It is extremely important to help your child gain strength and postural stability.
This will give them the foundation for performing activities of daily living such as dressing independently, feeding and other skills. It also goes a long way toward helping them to blend with their peers. Unfortunately, walking and moving in a clumsy fashion can alert others to take note and makes the child stand out. If you can get your child physically strong they will walk better and move more fluidly.
Another important issue, and the reason I brought up the stubbornness trait, is behavior. Children with Down syndrome are regarded as prone to outbursts and strange, often compulsive behavior.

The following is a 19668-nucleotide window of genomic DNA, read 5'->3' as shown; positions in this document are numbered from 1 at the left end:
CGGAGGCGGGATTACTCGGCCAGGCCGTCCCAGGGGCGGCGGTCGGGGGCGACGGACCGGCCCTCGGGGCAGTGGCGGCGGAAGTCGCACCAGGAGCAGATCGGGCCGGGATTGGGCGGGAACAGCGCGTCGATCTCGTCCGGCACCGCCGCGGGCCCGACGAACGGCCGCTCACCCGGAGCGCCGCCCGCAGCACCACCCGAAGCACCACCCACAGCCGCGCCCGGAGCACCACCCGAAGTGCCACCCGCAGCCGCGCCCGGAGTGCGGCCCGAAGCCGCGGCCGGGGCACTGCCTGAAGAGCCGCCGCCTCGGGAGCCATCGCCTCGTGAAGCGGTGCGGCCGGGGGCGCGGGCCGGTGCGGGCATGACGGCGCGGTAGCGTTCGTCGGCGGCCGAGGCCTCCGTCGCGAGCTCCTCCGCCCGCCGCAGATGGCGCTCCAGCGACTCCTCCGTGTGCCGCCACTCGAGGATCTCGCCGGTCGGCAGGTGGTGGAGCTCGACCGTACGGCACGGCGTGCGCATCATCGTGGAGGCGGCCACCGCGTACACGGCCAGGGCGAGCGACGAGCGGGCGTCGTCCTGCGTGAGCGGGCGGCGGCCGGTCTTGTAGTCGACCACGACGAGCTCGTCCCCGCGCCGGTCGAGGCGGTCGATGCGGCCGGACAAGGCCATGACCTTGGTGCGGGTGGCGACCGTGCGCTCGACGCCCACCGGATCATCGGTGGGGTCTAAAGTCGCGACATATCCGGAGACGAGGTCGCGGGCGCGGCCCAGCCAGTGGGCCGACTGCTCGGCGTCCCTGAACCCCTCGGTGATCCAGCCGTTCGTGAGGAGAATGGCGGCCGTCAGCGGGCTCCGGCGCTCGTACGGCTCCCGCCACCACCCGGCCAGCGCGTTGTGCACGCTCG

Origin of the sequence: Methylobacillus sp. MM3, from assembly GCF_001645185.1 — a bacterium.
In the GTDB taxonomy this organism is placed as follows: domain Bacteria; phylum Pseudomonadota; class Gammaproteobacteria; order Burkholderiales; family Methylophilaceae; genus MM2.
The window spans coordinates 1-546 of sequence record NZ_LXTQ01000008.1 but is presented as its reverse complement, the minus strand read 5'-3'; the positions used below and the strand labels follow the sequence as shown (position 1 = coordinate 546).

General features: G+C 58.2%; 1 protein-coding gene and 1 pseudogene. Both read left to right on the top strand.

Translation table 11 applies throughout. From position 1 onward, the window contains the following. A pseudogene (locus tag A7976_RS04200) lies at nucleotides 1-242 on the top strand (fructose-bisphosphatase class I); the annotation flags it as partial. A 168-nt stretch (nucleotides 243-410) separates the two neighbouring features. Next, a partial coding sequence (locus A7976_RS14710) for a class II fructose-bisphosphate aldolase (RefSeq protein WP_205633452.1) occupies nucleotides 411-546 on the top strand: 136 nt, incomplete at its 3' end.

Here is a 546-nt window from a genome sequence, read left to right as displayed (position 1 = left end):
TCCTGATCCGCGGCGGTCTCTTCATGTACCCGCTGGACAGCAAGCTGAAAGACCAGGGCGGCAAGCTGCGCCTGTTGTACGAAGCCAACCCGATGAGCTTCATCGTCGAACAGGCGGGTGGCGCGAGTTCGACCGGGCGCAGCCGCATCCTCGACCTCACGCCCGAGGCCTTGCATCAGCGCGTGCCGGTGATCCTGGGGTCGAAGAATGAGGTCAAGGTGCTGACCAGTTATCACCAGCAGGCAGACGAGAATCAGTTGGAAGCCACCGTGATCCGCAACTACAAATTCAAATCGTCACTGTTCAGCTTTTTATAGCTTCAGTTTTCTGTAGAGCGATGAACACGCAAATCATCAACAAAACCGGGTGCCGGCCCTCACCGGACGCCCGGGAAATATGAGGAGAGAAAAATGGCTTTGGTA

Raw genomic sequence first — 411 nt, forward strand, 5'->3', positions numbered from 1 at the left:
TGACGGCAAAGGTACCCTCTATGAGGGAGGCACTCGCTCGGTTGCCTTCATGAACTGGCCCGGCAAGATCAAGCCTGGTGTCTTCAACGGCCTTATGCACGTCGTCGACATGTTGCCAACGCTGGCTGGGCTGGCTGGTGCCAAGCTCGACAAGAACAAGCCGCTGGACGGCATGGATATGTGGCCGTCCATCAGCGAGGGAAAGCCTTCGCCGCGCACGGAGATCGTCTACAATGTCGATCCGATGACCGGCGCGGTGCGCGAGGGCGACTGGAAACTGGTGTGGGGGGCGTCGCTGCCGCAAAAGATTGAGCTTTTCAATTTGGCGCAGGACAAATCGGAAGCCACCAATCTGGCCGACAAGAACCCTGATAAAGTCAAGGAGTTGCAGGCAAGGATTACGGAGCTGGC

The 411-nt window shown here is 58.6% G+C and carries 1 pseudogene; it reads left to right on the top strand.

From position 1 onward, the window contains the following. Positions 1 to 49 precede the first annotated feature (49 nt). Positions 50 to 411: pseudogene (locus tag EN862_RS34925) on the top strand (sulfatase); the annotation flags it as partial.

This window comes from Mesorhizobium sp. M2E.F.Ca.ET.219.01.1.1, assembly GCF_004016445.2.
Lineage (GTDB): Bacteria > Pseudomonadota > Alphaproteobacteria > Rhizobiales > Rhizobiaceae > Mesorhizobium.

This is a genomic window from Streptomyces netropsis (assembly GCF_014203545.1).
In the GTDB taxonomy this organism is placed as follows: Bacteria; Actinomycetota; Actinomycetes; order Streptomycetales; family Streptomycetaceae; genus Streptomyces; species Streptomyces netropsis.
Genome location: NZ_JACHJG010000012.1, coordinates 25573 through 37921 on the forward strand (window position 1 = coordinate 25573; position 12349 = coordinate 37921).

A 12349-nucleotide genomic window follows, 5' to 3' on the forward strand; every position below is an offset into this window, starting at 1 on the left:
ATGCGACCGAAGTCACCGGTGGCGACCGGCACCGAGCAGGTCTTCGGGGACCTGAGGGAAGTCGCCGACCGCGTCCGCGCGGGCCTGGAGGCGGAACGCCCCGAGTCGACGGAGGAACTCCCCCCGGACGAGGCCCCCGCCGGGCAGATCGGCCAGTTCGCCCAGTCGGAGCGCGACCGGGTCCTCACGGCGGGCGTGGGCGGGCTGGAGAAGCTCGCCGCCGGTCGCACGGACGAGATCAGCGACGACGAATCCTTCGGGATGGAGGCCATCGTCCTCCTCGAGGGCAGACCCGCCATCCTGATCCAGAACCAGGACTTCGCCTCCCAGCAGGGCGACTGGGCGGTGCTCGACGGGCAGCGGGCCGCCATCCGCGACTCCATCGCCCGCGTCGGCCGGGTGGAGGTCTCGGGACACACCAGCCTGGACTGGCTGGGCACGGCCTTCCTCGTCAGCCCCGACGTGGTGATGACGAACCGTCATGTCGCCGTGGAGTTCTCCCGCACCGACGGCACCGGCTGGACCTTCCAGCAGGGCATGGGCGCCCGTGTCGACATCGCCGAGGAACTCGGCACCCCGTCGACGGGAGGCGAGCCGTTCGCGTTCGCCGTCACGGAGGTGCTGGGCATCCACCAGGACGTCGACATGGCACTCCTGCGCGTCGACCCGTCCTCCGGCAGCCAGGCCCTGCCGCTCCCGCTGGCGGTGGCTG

And they don’t always understand socially acceptable behavior. When they get older and start experiencing physical changes, they often don’t understand not to explore the change in public. One little sixth grade girl I treated had a habit of touching herself during class time. Her other therapist s and I would try to explain why she shouldn’t do it, but she had a hard time resisting the urge. Behavior guidelines and specific rules should be started as early as possible. So many times I would be working with a child whose family thought everything the child did was hysterical. I came to understand that the family’s expectations for the child were lower than it was for their other children. And they often felt pity for the child. I would do my best to explain that what was cute for a 3 year old was not cute when it was done by a 10 year old. Please remember that children with Down syndrome can be very repetitive and it is hard to break their habits. Add to that the stubborn factor, and it is easy for the silly 3 year old to become the 10 year old still acting like the 3 year old. Just as with the physical traits, behavioral traits can make the child with Down syndrome stand out. We know that children can be mean spirited. You don’t want your child to become the object of ridicule by other children.